The UK Government has cut public health budgets by a whopping £800m over six years. One shocking result of this is that some women no longer have access to the full array of contraception options.
Long-Acting Reversible Contraception (Larc) such as coils and implants are popular choices for many women. However, expert research has found that community clinics delivering contraceptive care are being closed. At the same time, one in three councils has cut, or is considering cutting, the number of GP practices able to provide Larc methods.
On average, women will spend around three decades planning or preventing pregnancy. Contraception is a key part of women's healthcare and a wide range of methods should be available to all women, regardless of budget cuts. By removing women's access to contraception options it also costs the health care system more money as a result of increased unplanned pregnancies. It is estimated that every pound spent on contraception saves the health care system £11 in future health care costs.
These government cuts are not only removing women's hard-won right to choose their contraception method, they are also economically irresponsible. Women must have access to all contraception options available.
Sign today to demand the Department of Health take responsibility for ensuring that contraception services are not cut, and to demand the Treasury provides necessary funds to protect this essential part of women's healthcare.
To the Department of Health and Treasury,
As someone who believes strongly in women's reproductive health and rights I am deeply concerned about the recent budget cuts affecting access to contraception options for women, especially the coil and implant which are long-term, cost-effective options.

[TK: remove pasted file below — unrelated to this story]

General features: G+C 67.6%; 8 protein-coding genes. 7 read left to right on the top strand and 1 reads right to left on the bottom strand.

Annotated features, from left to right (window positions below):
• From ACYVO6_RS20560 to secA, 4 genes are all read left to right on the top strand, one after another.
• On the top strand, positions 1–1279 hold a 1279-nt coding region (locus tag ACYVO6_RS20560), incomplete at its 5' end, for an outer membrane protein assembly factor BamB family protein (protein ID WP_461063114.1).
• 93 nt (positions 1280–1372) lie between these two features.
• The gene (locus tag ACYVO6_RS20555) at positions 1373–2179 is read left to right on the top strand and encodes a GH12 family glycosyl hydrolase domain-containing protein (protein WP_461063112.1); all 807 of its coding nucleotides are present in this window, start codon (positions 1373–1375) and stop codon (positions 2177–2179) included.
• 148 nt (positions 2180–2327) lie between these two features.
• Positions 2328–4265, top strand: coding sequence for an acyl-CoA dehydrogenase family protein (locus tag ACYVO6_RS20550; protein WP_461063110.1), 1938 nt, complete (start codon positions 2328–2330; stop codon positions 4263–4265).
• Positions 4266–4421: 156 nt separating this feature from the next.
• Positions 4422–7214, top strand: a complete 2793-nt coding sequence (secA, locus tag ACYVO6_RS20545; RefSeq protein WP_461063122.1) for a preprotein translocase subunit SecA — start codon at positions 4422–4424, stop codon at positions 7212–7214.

A policy needs to be developed to protect all contraceptive services provided by GPs and clinics. This policy would ultimately save the NHS money as it is estimated that for every pound spent on contraception in England it saves £11 in health care costs for unplanned pregnancies and abortions.
This is not only sound financial policy but good for women's health. Women must have access to a wide array of contraception options in order to ensure that any pregnancies are planned. A woman's reproductive health is important to an entire society and the more women can be supported in having contraceptive options, the better.
The Department of Health must ensure no cuts to contraceptive services are made by councils, GPs or clinics and the Treasury must provide the funds to deliver these services.
I urge you to immediately protect all contraceptive services that are offered by GPs and clinics, especially Long-Acting Reversible Contraception (Larc) options.
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